12th July 1958: John, Paul and George make their first record

Percy Phillips Record by The Quarrymen
The First record made by John, Paul and George
Percy Phillips Studio
Percy Phillips’ Studio was in the back room of his house

This small studio tucked inside a Victorian terraced house at number
38, Kensington is where The Quarrymen made their first and only
demo record. It was a disc that eventually became one of the most
historic recordings in popular music. John, Paul, George, Colin
Hanton and John Duff Lowe paid seventeen shillings and sixpence
(87.5 pence) and cut a two-sided disk made of shellac. They couldn’t
afford to pay for a tape and so the recording was made straight to
disk.

McCartney/ Harrison Song

The five-piece ensemble recorded Buddy Holly’s “That’ll Be
The Day” and “In Spite Of All The Danger”, an original McCartney-
Harrison tune. It was seen as Paul’s song with George providing
the guitar solo.

Percy Phillips in his studio
Percy Phillips (right) in his studio

Percy Phillips owned the studio, which was on the ground floor.
His clients waited in the front parlour and recorded in the back room
studio. The studio consisted of two tape-recorders, a microphone
hanging from the ceiling, a piano and disc-cutter, which produced
these shellac discs.

Interview with Colin Hanton

Colin Hanton spoke about that famous first recording. “We met at a theatre and walked up there. All I remember was this back room with electronic equipment in the corner. We set up our equipment with me in the corner and the lads with their guitars: there were no amps, it was all-acoustic. John Lowe was over by the wall on the piano. I was hitting the drums and he said that they were too loud, so I tried again but there was still the same problem, which was finally fixed by putting a scarf over the snare to soften it and keep it as quiet as possible.

Colin Hanton of The Quarrymen

“John Duff Lowe reckons there was one microphone hanging down from the ceiling, which picked everything up. He was complaining because he said we should get the tape, which was a pound, but we just had enough each— three shillings and sixpence (17.5 pence). I always felt that was one of the reasons to invite John Lowe along to split it five ways. John and Paul went white at the thought of a pound. “Percy was fed up because we were taking too much time, and starting to look at the clock. ‘In Spite Of All The Danger’ was quite long, and he said to chop a verse off. John said no. John Lowe could see Phillips from where he was sitting and he was apparently telling John to finish. We kept going, so the record ended with the song going almost to the centre of the disc, right to the hole in the middle.

We had a record!

In Spite of all the Danger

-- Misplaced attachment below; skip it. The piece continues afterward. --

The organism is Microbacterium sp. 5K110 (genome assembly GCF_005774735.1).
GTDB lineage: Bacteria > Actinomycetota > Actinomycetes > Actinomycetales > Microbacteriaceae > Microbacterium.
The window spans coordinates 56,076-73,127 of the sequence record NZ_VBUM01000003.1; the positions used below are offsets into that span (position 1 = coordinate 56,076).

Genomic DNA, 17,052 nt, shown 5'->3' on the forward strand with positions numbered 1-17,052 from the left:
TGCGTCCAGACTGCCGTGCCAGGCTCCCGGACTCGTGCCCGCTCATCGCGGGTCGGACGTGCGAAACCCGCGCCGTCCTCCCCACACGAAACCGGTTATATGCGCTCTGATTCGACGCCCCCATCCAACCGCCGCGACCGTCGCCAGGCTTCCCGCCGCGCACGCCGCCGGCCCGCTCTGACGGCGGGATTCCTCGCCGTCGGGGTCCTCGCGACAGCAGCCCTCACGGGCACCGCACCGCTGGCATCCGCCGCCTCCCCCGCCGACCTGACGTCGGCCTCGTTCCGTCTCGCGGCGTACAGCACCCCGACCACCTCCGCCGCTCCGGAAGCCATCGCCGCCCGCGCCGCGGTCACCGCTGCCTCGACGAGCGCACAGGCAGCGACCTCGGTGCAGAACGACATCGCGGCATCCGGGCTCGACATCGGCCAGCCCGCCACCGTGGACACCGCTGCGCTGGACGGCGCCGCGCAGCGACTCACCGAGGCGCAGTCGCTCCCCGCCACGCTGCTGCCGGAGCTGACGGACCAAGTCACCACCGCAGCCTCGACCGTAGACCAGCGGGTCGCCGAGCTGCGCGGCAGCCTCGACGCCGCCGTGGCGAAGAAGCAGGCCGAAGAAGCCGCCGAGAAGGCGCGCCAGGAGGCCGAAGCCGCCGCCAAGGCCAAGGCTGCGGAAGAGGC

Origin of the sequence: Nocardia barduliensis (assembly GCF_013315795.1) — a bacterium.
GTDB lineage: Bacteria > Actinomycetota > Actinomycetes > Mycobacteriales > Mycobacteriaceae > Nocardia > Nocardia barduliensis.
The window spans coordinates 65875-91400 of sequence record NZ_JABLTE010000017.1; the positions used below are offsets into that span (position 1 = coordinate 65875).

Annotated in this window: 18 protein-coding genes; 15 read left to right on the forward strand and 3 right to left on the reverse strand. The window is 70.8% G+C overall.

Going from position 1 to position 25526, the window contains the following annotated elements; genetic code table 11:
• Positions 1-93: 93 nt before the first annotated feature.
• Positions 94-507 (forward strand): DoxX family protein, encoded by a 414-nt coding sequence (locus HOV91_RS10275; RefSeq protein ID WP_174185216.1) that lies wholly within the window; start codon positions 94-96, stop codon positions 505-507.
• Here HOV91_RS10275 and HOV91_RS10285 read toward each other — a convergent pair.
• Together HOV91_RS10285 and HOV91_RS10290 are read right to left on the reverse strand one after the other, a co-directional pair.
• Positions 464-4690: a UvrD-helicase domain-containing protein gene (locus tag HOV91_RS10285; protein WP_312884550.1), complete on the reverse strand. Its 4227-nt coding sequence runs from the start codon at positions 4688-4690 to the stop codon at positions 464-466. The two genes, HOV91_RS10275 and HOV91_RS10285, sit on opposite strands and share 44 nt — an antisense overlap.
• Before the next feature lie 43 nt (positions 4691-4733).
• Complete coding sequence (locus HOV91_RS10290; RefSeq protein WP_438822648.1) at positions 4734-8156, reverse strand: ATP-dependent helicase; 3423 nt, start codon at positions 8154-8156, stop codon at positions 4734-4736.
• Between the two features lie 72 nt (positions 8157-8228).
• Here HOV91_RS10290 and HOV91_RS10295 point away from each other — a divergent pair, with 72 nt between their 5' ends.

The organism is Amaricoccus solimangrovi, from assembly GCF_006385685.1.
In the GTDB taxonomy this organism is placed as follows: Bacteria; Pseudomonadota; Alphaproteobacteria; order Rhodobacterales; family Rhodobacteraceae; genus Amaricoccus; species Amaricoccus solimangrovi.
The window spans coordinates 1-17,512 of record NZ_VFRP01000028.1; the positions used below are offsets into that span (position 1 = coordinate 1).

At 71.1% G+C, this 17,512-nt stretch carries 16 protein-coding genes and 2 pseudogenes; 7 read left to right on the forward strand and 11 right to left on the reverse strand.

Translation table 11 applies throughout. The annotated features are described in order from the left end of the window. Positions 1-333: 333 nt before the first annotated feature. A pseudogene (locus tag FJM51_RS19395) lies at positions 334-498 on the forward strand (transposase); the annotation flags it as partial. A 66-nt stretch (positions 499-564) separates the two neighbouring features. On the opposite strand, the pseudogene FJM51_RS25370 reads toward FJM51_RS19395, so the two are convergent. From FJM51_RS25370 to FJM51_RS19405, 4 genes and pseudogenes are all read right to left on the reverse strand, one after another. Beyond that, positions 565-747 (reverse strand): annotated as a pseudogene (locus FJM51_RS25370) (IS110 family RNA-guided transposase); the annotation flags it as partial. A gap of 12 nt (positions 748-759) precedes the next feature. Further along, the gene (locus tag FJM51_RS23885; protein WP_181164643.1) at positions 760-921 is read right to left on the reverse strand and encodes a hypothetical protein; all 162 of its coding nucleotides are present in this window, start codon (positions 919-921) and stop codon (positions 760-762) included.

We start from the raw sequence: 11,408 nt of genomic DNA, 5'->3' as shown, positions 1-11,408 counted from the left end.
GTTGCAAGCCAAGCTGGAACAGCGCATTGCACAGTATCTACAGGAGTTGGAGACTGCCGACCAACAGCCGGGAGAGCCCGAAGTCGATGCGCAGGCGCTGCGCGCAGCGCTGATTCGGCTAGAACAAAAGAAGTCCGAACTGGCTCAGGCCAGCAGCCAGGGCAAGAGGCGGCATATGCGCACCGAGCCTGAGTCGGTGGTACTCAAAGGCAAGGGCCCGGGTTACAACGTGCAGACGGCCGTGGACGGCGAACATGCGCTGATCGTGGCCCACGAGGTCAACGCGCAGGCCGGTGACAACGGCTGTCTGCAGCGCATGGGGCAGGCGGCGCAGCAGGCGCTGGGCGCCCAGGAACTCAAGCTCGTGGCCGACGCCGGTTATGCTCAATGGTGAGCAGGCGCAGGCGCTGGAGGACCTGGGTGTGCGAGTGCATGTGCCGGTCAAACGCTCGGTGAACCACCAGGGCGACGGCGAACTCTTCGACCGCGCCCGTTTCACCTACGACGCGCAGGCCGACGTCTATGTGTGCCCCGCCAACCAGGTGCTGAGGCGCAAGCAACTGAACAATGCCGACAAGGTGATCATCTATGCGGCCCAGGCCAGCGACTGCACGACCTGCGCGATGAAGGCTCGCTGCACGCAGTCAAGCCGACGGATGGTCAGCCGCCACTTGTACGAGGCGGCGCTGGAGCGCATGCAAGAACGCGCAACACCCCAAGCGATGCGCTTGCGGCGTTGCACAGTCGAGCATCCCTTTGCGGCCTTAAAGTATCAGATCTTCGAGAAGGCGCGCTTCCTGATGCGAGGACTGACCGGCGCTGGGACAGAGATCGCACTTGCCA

In Spite of all the Danger by The Quarrymen

“He gave us the disc and off we went. It was a big thing. How many people had records like popular crooner, Matt Monro? So we had a record too, and could listen to ourselves. We had heard our group before because the girl who lived next door to me, Geraldine Davies, had a Grundig tape recorder. She’d record us and then we’d all sit down and listen to it. It was a momentous day for us. I can still remember it so clearly”.

The songs appeared on Anthology Disc 1.

This interview first appeared in “Liddypool“. Read the full interview in the book – get your copy here.

Liddypool
Liddypool by David Bedford

David Bedford

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6th July 1957 – Part 1: The Quarrymen on Parade

The Quarrymen with John Lennon
The Quarrymen: Pete Shotton, Eric Griffiths, Len Garry, John Lennon, Colin Hanton and Rod Davis
The Quarrymen in the parade
The Quarrymen, including John, on the wagon during the parade

On 6th July 1957, the day John Lennon met Paul McCartney for the first time, there was a parade around the village of Woolton. At the front of the parade was a marching band, and at the back was The Quarrymen. In the above photo, you can see that John is singing, though nobody else is doing anything!

The Quarrymen (left to right) are: Pete Shotton, Eric Griffiths, Len Garry, John Lennon, Colin Hanton and Rod Davis. The photos of the parade were taken by Rod’s father James Davis. This photo appeared in my first book, Liddypool, and was inserted at the last minute, when the book was on the printing press ready to go! We literally said; “Hold the presses!” It was the first time it had appeared in a book.

When I was working on my second book, “The Fab one hundred and Four: The Evolution of The Beatles”, I gained permission from Rod Davis to reproduce all of the photos from the parade, the only book to include all of the photographs. These include the marching band, brownies and guides, the youth group, the Rose Queen and another of The Quarrymen. They are incredible. You can get your copy of the book here.

As the parade finished, everyone left the parade, as The Quarrymen clambered down from the wagon, and walked along the side of the church to the field behind the church. In that crowd watching closely was Ivan Vaughan, and his school friend Paul McCartney. Who could have predicted what would happen this day would still be talked about all these years later.

David Bedford

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